China is Africa’s largest trading partner, with 204 USD billion in two-way trade in 2018, the bulk of which is in the resource sector.31 Since 2012, Chinese banks have begun to underwrite loans for regional transport infrastructure projects in East Africa and the Horn of Africa (notionally linked to the BRI after 2017). Long coveted by African governments as key in accelerating development through intra-regional trade, these projects are being built by Chinese construction firms with the use of local sub-contractors and labour, demonstrating the Chinese facility for adjusting to African dynamics. At the same time, the fall in commodity prices in 2014 has resulted in a serious debt crisis for many African countries.32 The role of China as a leading creditor in Africa, and the way in which it handles this position, is coming to define how African governments understand Chinese claims to a development partnership.
As to geostrategic/geopolitical interests, Beijing’s involvement in security affairs runs in three parallel strands. The first, starting in the late 1990s, is its expanding role in multilateral preventive diplomacy and peacekeeping operations.33 To date, China has fielded over 30,000 peacekeepers to all African missions mostly in non-combatant roles, but since 2012 also in combat-ready positions in Mali and South Sudan (where it has suffered several losses) to demonstrate its commitment to providing security to the region. China has financed peacebuilding through the UN and the African Union (AU), including the announcement of one billion USD over a ten-year period for the UN peacebuilding fund in 2015, as well as participated in the joint anti-piracy naval task force off the coast of Africa since 2009.
The second strand concerns China’s expanding bilateral military relations, most notably its establishment of a military base in Djibouti in the Horn of Africa in 2015 and the possibility of other such installations elsewhere in Africa. Hosting up to 10,000 personnel, Djibouti is China’s first and so far only overseas military platform and is linked to Chinese-financed harbour rehabilitation and an industrial export zone, as well as supporting the peacekeeping forces and anti-piracy operations. China has stated that it is purely a “logistics base”. At the same time, it also allows China to monitor all shipping movements through the Red Sea and the Gulf of Aden. It has also been seen as a model for future Chinese foreign bases34 and a “microcosmos” of China’s and U.S. geopolitical rivalry.35 In addition, China has several bilateral defence ties with African countries, which vary from country to country, including joint training exercises, arms sales, and even featuring joint military-led commercial ventures in Zimbabwe and Sudan.36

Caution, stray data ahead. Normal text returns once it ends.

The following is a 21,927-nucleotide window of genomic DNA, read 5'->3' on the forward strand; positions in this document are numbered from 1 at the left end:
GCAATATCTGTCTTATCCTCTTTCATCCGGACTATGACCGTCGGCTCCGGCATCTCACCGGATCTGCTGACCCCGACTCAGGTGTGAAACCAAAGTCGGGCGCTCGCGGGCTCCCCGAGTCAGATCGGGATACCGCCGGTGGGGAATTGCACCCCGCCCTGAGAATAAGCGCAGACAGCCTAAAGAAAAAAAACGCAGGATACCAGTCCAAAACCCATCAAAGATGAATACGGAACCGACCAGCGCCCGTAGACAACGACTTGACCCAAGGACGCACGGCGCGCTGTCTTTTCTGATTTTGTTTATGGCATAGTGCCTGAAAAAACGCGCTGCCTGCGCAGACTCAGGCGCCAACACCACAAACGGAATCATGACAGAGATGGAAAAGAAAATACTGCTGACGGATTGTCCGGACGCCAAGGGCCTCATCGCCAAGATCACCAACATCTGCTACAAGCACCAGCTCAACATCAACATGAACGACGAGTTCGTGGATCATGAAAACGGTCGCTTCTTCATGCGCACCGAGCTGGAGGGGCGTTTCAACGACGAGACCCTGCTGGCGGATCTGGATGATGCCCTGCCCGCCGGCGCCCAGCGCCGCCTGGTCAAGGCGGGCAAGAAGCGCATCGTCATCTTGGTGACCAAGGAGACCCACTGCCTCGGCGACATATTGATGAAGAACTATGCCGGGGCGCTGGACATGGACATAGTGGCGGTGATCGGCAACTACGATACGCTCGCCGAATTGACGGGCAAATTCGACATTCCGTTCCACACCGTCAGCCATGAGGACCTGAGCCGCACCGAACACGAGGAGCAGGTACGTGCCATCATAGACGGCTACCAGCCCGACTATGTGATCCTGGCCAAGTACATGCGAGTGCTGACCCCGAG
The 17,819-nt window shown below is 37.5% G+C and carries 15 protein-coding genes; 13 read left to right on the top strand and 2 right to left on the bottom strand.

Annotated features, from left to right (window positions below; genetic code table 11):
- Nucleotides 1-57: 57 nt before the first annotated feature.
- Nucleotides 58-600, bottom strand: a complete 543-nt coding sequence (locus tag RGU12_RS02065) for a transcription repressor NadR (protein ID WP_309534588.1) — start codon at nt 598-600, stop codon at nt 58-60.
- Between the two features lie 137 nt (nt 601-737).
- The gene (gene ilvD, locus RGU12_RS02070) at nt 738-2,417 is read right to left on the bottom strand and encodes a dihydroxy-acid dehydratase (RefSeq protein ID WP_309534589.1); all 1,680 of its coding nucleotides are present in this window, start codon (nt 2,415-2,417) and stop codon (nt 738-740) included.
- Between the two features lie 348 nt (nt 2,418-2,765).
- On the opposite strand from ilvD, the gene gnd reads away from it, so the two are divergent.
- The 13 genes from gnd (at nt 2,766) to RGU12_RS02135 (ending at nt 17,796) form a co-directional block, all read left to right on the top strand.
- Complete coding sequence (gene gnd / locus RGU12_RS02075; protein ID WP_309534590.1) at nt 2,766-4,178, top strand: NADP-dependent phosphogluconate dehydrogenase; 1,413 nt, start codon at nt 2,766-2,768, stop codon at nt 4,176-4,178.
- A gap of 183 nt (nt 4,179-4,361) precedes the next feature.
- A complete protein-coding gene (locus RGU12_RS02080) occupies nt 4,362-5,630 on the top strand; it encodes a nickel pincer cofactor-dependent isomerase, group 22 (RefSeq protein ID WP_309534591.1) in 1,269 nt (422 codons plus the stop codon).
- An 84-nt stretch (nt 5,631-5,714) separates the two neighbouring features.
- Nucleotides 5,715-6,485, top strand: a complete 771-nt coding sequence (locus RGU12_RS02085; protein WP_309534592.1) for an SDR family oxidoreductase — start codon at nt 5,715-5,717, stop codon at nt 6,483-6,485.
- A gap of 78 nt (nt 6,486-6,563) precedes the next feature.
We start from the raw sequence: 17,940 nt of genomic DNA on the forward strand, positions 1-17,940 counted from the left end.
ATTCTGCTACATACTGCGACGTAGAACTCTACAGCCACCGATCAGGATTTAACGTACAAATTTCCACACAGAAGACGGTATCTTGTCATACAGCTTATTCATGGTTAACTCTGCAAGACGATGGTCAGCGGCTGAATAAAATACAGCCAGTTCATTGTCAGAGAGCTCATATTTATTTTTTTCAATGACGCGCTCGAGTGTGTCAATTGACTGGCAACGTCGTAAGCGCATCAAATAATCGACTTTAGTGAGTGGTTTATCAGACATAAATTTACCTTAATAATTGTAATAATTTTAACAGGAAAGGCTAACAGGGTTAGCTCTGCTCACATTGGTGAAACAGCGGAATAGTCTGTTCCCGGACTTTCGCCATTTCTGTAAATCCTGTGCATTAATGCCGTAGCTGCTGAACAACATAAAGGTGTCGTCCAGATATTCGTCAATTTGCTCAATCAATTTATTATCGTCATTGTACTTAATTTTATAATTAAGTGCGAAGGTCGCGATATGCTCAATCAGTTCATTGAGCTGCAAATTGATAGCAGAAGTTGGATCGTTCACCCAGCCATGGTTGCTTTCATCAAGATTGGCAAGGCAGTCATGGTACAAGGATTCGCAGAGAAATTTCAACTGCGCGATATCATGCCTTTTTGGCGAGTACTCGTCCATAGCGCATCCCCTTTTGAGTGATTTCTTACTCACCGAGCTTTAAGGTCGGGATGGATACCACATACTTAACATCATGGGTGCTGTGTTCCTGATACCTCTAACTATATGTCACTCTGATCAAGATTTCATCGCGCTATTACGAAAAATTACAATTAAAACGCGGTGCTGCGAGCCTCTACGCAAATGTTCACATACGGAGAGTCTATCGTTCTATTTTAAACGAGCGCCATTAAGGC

Lastly, following the U.S. and Russian practice, there is a growing presence of Chinese private security firms protecting Chinese commercial interests around the continent, supplemented by the secondment of Chinese police to national governments.37
China’s active role in African affairs has not gone unnoticed, and the continent shows signs of having become a geoeconomic battlefield for great powers. When the U.S. President’s (now former) Security Advisor, John Bolton, unveiled the Trump administration’s “New Africa Strategy” in December 2018,38 many commentators noted that the strategy was actually more about China (and Russia) than Africa. As Bolton put it, China and Russia both are great power competitors of the U.S., who are rapidly expanding their financial and political influence across Africa. “They are deliberately and aggressively targeting their investments in the region to gain a competitive advantage over the United States.” In so doing, China in particular “uses bribes, opaque agreements, and the strategic use of debt” to hold states in Africa captive to Beijing’s wishes and demands. China’s quest to obtain more political, economic, and military power in Africa poses “a significant threat to U.S. national security interests”.
The EU is much less alarmed than the U.S. While there are some geopolitical issues between the EU and China in Africa as well, it has, however, been noted that in the Horn in particular, Chinese and EU security interests are “largely complementary” as both want to see a stable Horn of Africa devoid of conflict, terrorism or piracy.39
From the perspective of the history of rising powers, there is not much new in the generic picture drawn above. In the late nineteenth century, Alfred Thayer Mahan40 emphasised, in relation to the then rising great-power U.S., the potential of a strong merchant fleet to increase a state’s power to implement its economic imperialism, which in turn needs a strong navy. While the tools and instruments may be different for China in today’s more globalised world, the basic code of conduct is this same old geoeconomic/geopolitical maxim.